NaNoWriMo stands for National Novel Writing Month and it takes place every November. Anyone can do it. You can sign up on the website (you don’t have to). You can go to events in your region (you don’t have to). You can donate and buy fabulous swag (you should probably do at least one of those; they’re a fabulous non-profit).
But really all you have to do is write 1666 words a day for thirty days starting November 1 and ending November 30th, which leaves you with 50,000 words. A novel in a month.
Simple? Yes. Easy? Uh, no. But here are five easy tips you can implement now in October if you are considering tackling this generative writing goal.
1. Just write. Don’t edit. Don’t research. Don’t fact-check. Just write.
NaNoWriMo is about getting words down on paper (or in Word, Pages, Scrivener, whatever). It’s about creating the raw material. I know. It’s hard to rush past imperfect sentences that could be crafted beautifully but you can do that later. In December.
2. Give something up
Unless you already have a daily writing practice, you’ll have to find the time to write. It’s stupidly simple to say and ridiculously difficult to implement. This is NOVEMBER, after all. The verge of the holiday season, end-of-year mayhem and all that stuff.
With that in mind, before you mark off time in your calendar to write, clear it. Find something to sacrifice. Maybe you won’t clean the house in November (that’s what J.K. Rowling did when she was a single mom writing Harry Potter). Or you won’t watch Netflix. Perhaps you’ll get off Facebook for an entire month or wake up an hour earlier. If email is a big time-suck for you, consider setting up an auto-response letting people know you will be slow to respond to their email during November and then only check your email once a day.
It’s your call, but figure it out before November starts. What do you need to give up to open up your schedule?
3. Decide when you will write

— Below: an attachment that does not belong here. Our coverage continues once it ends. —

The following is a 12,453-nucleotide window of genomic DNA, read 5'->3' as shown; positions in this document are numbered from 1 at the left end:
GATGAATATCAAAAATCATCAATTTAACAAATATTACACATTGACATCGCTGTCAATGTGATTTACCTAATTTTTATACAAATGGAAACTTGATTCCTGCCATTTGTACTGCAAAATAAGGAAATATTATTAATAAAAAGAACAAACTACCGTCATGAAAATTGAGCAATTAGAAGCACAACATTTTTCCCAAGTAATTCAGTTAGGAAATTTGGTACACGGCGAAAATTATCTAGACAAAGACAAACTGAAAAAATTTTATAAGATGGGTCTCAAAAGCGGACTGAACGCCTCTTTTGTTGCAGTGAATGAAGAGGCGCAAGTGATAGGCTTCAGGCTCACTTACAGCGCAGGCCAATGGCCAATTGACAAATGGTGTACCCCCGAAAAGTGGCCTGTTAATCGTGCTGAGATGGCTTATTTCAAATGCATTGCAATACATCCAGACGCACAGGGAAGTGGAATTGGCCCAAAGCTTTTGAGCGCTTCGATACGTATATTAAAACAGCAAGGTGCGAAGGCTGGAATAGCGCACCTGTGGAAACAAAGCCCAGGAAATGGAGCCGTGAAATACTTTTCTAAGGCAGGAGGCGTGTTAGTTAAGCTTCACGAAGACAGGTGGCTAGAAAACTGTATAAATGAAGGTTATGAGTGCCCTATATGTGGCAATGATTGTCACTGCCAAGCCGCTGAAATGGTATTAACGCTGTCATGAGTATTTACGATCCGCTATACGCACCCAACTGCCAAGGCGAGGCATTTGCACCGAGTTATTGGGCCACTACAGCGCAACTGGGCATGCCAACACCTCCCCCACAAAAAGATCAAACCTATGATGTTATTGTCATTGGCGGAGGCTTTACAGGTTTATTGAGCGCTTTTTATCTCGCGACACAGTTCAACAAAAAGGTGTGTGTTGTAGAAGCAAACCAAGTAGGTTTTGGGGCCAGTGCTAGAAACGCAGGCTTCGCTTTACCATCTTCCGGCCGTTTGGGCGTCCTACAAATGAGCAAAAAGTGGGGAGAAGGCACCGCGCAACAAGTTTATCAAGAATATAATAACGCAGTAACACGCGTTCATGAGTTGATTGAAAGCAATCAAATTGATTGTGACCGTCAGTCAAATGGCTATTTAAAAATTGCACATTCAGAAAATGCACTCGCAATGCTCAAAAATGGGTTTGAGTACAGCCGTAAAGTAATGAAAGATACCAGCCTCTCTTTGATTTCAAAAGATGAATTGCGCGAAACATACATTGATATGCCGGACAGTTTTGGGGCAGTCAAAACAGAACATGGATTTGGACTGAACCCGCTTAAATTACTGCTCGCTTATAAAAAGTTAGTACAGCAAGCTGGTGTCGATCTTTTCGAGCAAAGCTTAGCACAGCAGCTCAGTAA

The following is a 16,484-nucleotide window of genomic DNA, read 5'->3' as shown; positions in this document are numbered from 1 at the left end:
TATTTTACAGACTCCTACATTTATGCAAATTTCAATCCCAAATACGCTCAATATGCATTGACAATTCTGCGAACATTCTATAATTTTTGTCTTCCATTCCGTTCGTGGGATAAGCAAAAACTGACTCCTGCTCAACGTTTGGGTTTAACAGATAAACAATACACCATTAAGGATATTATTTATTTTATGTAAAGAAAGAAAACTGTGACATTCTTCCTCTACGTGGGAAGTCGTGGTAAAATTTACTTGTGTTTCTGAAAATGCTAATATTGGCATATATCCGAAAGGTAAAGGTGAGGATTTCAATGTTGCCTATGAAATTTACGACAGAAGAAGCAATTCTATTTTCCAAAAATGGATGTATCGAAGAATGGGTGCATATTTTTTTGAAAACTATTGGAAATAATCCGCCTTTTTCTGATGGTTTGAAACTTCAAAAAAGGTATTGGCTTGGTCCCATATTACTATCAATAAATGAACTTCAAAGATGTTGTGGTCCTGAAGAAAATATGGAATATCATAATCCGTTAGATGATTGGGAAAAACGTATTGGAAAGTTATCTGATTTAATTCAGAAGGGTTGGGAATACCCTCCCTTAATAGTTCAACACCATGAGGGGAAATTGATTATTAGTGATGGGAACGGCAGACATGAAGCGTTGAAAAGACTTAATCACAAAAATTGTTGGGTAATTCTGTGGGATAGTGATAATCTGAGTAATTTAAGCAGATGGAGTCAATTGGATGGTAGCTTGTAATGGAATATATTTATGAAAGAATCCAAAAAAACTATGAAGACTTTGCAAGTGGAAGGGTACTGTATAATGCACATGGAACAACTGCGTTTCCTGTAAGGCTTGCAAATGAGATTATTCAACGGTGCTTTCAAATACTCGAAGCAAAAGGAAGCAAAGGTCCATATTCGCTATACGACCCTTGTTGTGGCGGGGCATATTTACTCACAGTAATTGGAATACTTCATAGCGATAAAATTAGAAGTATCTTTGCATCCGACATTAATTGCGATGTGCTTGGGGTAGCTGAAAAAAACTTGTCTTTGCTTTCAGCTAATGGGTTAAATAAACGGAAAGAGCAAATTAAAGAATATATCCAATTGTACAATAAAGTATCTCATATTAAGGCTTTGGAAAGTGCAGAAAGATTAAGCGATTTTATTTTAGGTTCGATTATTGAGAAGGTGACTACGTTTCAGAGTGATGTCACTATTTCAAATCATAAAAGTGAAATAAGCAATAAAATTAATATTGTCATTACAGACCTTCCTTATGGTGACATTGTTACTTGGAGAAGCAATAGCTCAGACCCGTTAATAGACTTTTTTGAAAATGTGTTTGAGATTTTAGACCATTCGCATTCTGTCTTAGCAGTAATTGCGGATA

Now that you have cleared your calendar a bit, mark your writing time. Early morning? After everyone else is in bed? Maybe you’ll write in the car instead of watch your kid’s soccer practice. Ideally, there’s a consistency to your writing practice but because this is a binge-write, it doesn’t matter as much as just getting it done. Carve out time whenever it works for you so you can get your butt in the chair and write.
4. Pick a daily reward system
It’s amazing how a little reward can motivate you to meet your daily quota. The NaNoWriMo website is great for this. You get virtual stickers for meeting your targets and other little perks and congratulatory accolades along the way. But if you don’t want create an account on the website or if you are creating your own word counts, you can invent your own reward system. It should be something cumulative and visual—a reward/progress bar as simple as X’s on a calendar or post-its marking your daily word count will do the trick.
5. Visualize your writing routine
You: in your writing spot (the library? Fave café? Home office that is actually the dining room table?) Is it dark out because it’s so early? (or so late.) Take a moment to check off all the distractions that you’ve eliminated: you’ve shut off your phone, turned off Wi-Fi, shut the door or whatever else you have to do to block out the outside world.
There you are. In your happy writing place, happily writing. And when you’re done, you get your reward. An X, or upload your words to your NaNo profile, whatever it is.
Can you see it? That’s you! Writing, succeeding. Getting sh*t done.
Still daunted? Want a little more hand-holding? Sign up for our popular Finishing School course, specifically designed to outline a project and get it done in one calendar month! Meets Fridays in November (and on Tuesday the week of Thanksgiving.) We’ll walk you through setting reasonable goals and attaining them, with a copy of Cary Tennis’ Finishing School (included with class tuition) to help you through the rough spots.
Sign up here!